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Interior secretary nixes water agreement: Tribes, Upper Basin irrigators react

Tribes, Upper Basin irrigators react


The first five people to sign the Upper Klamath Basin Comprehensive Agreement  on April 18, 2014, at Collier Memorial State Park were (from left to right) Garret Roseberry, Roger Nicholson, Gov. John Kitzhaber, Don Gentry and Becky Hyde. The agreement was formally dissolved Dec. 28.

An agreement created in 2014 between the Klamath Tribes and Upper Basin landowners that was contingent on the former Klamath Basin Restoration Agreement has dissolved.

U.S. Secretary of the Interior Ryan Zinke issued a negative notice in the Federal Register, effective Dec. 28, for the Upper Klamath Basin Comprehensive Agreement (UKBCA), essentially the final step in terminating the comprehensive agreement between Upper Basin irrigators and land owners and the Klamath Tribes.

Zinke phoned Klamath Tribes Chairman Don Gentry on Dec. 21 to let him know of the pending action, an outcome the Tribes have been pursuing since a request was first made to the U.S. Department of Interior in January 2016. The Tribes reiterated the request in April and September 2017.


"The Tribes appreciate the Secretary's work in reaching this decision, in particular the collaborative efforts of Interior's Alan Mikkelsen meeting with the Klamath Tribes and other stakeholders in the Basin, and for hearing the Tribes' concerns and ultimately issuing the Notice," said Gentry, in a news release.

The UKBCA addressed the needs of water users in the Klamath Basin outside of the Klamath Project, according to the negative notice. The agreement also included a commitment by the Tribes to limit enforcement of their water rights so long as other parties met certain “milestones,” which went unmet in 2017 and were enforced by Oregon Water Resources, according to the negative notice.

“No legislation was passed by Congress before Dec. 31, 2015, and the KBRA expired on its own terms,” Zinke said in the statement of findings of the notice.

“This fact alone means I will not be able to issue an affirmative notice, and warrants issue of a negative notice.”

No legislation was passed by Congress that would have enacted provisions for water usage or riparian protection programs under the UKBCA, the statement read.

“I am not aware of any pending legislation that would do so in the foreseeable future,” Zinke said in the findings.

In addition, the negative notice outlines other unmet conditions in the UKBCA, including a required appropriation of federal funds to provide an economic development fund for the Tribes, as well as funding to enable the Joint Management Entity and Landowner Entity to carry out their responsibilities under the UKBCA.

“Those funds have not been appropriated and I am not aware of any plans to provide this funding in the forseeable future,” Zinke wrote in the findings.

Tribes 'thankful' of outcome

Gentry expressed thankfulness at the outcome of a process that has spanned nearly two years, that included failed mediated talks with landowners to seek a solution.

“We've gone through the process of meet and confer and mediation, and nothing resulted from that that would keep the agreement in place,” Gentry said.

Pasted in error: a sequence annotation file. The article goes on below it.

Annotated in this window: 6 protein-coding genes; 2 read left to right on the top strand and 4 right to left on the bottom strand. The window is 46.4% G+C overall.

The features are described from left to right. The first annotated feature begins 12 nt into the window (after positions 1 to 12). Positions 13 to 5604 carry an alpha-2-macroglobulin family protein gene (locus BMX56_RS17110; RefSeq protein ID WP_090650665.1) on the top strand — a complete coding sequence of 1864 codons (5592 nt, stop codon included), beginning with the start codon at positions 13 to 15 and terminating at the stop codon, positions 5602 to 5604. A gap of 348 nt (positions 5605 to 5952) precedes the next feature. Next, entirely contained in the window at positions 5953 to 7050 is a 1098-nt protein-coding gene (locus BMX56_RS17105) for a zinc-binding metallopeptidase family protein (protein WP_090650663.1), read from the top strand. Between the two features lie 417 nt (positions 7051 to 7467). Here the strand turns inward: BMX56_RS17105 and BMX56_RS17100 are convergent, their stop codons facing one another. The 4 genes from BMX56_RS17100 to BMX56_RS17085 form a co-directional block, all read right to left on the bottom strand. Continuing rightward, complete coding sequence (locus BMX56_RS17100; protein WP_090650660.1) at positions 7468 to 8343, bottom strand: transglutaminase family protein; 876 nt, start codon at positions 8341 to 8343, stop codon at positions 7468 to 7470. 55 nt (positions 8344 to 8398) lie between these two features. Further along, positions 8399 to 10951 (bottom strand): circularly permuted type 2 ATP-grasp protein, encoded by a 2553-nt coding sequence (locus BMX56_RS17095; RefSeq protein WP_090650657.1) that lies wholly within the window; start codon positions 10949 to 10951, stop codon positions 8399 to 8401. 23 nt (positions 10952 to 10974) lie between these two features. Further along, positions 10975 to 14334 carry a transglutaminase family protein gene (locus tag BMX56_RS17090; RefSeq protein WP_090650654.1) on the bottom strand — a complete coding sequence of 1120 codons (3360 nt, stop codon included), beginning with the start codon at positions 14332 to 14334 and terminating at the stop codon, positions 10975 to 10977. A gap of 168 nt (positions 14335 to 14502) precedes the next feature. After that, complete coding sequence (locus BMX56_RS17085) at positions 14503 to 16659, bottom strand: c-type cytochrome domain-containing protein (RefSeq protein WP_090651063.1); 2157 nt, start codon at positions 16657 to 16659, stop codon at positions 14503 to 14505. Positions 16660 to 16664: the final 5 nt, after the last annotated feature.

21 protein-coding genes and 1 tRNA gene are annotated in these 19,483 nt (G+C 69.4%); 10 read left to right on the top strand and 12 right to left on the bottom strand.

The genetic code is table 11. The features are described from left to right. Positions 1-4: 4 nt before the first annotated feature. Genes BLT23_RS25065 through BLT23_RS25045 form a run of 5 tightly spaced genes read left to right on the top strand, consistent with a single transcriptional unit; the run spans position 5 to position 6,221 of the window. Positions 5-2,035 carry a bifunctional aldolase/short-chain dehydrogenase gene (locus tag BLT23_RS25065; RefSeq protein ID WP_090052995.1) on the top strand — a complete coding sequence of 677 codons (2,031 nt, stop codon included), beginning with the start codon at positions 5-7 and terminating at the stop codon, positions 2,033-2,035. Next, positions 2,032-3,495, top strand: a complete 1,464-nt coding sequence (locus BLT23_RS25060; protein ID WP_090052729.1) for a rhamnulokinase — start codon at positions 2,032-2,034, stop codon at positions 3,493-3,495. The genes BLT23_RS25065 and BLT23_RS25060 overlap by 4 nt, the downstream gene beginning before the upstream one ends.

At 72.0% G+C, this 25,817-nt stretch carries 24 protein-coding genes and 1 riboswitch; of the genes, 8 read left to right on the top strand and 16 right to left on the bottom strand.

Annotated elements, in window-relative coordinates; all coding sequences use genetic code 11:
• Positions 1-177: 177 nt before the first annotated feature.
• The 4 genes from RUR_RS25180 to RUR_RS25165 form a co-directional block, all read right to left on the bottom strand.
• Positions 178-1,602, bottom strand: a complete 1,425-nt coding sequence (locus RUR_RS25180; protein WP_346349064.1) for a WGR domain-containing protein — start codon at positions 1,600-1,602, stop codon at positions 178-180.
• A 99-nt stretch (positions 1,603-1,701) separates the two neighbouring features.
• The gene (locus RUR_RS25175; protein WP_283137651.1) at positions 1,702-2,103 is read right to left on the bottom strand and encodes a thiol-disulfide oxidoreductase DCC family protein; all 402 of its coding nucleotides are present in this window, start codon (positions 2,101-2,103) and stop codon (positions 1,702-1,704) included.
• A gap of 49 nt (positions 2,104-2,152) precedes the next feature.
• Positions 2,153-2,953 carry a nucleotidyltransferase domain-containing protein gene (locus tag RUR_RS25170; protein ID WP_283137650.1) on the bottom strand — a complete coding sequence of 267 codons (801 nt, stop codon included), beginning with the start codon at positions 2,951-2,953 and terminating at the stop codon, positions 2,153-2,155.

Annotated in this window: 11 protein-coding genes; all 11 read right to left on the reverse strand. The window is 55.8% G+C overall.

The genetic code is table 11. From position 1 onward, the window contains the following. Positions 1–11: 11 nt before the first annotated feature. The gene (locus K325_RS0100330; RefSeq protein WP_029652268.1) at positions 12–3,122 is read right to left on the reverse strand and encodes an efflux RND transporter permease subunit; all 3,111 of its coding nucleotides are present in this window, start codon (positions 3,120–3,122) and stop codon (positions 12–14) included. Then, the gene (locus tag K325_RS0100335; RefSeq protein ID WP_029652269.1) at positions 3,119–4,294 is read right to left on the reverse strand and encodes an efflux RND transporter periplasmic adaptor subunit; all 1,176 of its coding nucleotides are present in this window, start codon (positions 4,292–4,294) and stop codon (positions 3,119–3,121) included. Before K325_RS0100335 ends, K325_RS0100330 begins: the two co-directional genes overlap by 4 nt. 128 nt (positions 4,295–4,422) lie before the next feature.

“We believe that it was just a formality that needed to be done to terminate the agreement. It was never intended to be a stand-alone agreement,” Gentry added. “The Upper Basin agreement couldn't be implemented without successful legislation – the KBRA – because we know the Upper Basin agreement was built out of that."

Gentry plans to meet with members of the Tribal community and the Tribal Council to find direction going forward.

“We're not sure what the next steps are,” Gentry said. “We'll be communicating with our members in the very near future, and discussing the current situation with the agreements we made.

“Obviously our goal is to restore our treaty fisheries that have been lost to agriculture – the salmon, steelhead, suckers,” Gentry said. “And to provide for other treaty resource needs.


“That's a focus of what our water rights are for and the focus of our tribal goals so that hasn't changed,” Gentry added.

When asked about the possibility of returning to negotiations with irrigators, Gentry said Tribal members will discuss the matter.

“I'm really not sure what opportunities are there,” Gentry said. “I think it's pretty clear our members don't want to do what we did the last time, expend so much time and resources only to end up with an agreement, and legislation that didn't move. Our members would really want to be assured that there were some opportunities and that it would be worthwhile to engage. At this point, I'm not sure what our tribal members' interest is. Those are the things that we want to be talking to (tribal) members about.”

Landowners look ahead

Landowners in the Upper Klamath Basin are looking at the action as a way to move forward, and hope the outcome is an opportunity to return to the negotiating table with the Tribes toward a settlement of some kind.

“The landowners in the Upper Klamath Basin are disappointed that an agreement did not move forward, but we acknowledge the termination and hope that it clears a path for renewed conversations with the Klamath Tribes,” according to a statement issued by Randall Kizer, president of the Landowners Entity in the Upper Basin.

"We look forward to finding a long-term solution that creates economic stability for everyone in the Klamath Basin.”

“This is the step that we needed to take to get something going again,” Kizer said later Tuesday afternoon.

“We hope that this paves the way for more talks and helping everybody get what they want out of this so we get the Upper Basin back to running again,” Kizer added.

Kizer expressed the need for more time before he made additional comments regarding the notice.


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